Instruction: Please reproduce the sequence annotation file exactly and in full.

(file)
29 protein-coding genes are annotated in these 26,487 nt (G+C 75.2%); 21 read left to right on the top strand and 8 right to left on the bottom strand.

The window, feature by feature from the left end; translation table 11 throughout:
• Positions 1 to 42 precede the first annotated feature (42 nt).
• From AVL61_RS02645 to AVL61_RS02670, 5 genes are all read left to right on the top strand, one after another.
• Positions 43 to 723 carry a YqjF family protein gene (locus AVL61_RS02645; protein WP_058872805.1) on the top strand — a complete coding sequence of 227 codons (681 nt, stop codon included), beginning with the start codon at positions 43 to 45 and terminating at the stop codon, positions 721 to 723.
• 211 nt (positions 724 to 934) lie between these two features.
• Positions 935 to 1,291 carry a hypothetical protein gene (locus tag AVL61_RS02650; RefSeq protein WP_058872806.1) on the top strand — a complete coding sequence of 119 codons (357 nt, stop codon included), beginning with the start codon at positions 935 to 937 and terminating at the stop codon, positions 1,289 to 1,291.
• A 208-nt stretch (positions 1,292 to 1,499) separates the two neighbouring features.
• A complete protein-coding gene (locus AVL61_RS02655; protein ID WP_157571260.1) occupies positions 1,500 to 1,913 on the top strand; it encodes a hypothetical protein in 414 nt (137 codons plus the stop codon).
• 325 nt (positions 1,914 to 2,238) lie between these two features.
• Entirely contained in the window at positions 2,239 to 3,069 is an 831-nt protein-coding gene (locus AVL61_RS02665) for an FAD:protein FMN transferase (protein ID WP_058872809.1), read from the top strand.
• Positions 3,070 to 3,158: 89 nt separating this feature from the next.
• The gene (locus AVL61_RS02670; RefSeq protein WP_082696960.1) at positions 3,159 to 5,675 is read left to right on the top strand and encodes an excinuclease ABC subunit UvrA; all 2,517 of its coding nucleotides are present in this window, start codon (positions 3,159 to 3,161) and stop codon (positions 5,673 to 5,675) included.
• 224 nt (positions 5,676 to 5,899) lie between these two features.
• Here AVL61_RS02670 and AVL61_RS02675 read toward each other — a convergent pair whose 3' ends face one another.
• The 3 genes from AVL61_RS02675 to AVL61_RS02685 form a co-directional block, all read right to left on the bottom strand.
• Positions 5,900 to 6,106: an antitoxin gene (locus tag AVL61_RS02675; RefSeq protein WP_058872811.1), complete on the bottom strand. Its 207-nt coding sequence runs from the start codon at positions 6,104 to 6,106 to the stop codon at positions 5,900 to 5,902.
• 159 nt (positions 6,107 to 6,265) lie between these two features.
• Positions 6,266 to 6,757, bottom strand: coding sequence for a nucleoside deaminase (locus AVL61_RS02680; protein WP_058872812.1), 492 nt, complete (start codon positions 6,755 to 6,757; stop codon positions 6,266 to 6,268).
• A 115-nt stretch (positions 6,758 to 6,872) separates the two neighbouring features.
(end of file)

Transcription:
29 protein-coding genes are annotated in these 26,487 nt (G+C 75.2%); 21 read left to right on the top strand and 8 right to left on the bottom strand.

The window, feature by feature from the left end; translation table 11 throughout:
• Positions 1 to 42 precede the first annotated feature (42 nt).
• From AVL61_RS02645 to AVL61_RS02670, 5 genes are all read left to right on the top strand, one after another.
• Positions 43 to 723 carry a YqjF family protein gene (locus AVL61_RS02645; protein WP_058872805.1) on the top strand — a complete coding sequence of 227 codons (681 nt, stop codon included), beginning with the start codon at positions 43 to 45 and terminating at the stop codon, positions 721 to 723.
• 211 nt (positions 724 to 934) lie between these two features.
• Positions 935 to 1,291 carry a hypothetical protein gene (locus tag AVL61_RS02650; RefSeq protein WP_058872806.1) on the top strand — a complete coding sequence of 119 codons (357 nt, stop codon included), beginning with the start codon at positions 935 to 937 and terminating at the stop codon, positions 1,289 to 1,291.
• A 208-nt stretch (positions 1,292 to 1,499) separates the two neighbouring features.
• A complete protein-coding gene (locus AVL61_RS02655; protein ID WP_157571260.1) occupies positions 1,500 to 1,913 on the top strand; it encodes a hypothetical protein in 414 nt (137 codons plus the stop codon).
• 325 nt (positions 1,914 to 2,238) lie between these two features.
• Entirely contained in the window at positions 2,239 to 3,069 is an 831-nt protein-coding gene (locus AVL61_RS02665) for an FAD:protein FMN transferase (protein ID WP_058872809.1), read from the top strand.
• Positions 3,070 to 3,158: 89 nt separating this feature from the next.
• The gene (locus AVL61_RS02670; RefSeq protein WP_082696960.1) at positions 3,159 to 5,675 is read left to right on the top strand and encodes an excinuclease ABC subunit UvrA; all 2,517 of its coding nucleotides are present in this window, start codon (positions 3,159 to 3,161) and stop codon (positions 5,673 to 5,675) included.
• 224 nt (positions 5,676 to 5,899) lie between these two features.
• Here AVL61_RS02670 and AVL61_RS02675 read toward each other — a convergent pair whose 3' ends face one another.
• The 3 genes from AVL61_RS02675 to AVL61_RS02685 form a co-directional block, all read right to left on the bottom strand.
• Positions 5,900 to 6,106: an antitoxin gene (locus tag AVL61_RS02675; RefSeq protein WP_058872811.1), complete on the bottom strand. Its 207-nt coding sequence runs from the start codon at positions 6,104 to 6,106 to the stop codon at positions 5,900 to 5,902.
• 159 nt (positions 6,107 to 6,265) lie between these two features.
• Positions 6,266 to 6,757, bottom strand: coding sequence for a nucleoside deaminase (locus AVL61_RS02680; protein WP_058872812.1), 492 nt, complete (start codon positions 6,755 to 6,757; stop codon positions 6,266 to 6,268).
• A 115-nt stretch (positions 6,758 to 6,872) separates the two neighbouring features.